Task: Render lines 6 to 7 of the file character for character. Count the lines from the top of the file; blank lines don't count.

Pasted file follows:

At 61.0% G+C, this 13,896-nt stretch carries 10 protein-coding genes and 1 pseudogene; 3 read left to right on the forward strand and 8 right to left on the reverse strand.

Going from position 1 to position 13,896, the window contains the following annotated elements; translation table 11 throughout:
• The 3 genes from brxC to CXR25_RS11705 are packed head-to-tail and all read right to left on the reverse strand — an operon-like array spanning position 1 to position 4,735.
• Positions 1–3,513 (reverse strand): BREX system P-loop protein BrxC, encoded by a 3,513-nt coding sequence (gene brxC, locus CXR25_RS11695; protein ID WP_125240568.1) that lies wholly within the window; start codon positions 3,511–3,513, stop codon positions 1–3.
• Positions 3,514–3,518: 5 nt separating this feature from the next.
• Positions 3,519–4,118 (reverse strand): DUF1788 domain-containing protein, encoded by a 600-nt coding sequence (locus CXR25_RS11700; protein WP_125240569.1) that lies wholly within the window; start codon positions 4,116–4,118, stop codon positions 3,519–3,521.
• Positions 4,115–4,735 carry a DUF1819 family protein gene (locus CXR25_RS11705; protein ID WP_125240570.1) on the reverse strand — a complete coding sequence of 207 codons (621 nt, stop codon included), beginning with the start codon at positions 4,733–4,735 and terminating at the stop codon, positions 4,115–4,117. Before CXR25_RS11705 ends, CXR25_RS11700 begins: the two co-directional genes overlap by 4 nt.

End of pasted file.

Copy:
• Positions 3,519–4,118 (reverse strand): DUF1788 domain-containing protein, encoded by a 600-nt coding sequence (locus CXR25_RS11700; protein WP_125240569.1) that lies wholly within the window; start codon positions 4,116–4,118, stop codon positions 3,519–3,521.
• Positions 4,115–4,735 carry a DUF1819 family protein gene (locus CXR25_RS11705; protein ID WP_125240570.1) on the reverse strand — a complete coding sequence of 207 codons (621 nt, stop codon included), beginning with the start codon at positions 4,733–4,735 and terminating at the stop codon, positions 4,115–4,117. Before CXR25_RS11705 ends, CXR25_RS11700 begins: the two co-directional genes overlap by 4 nt.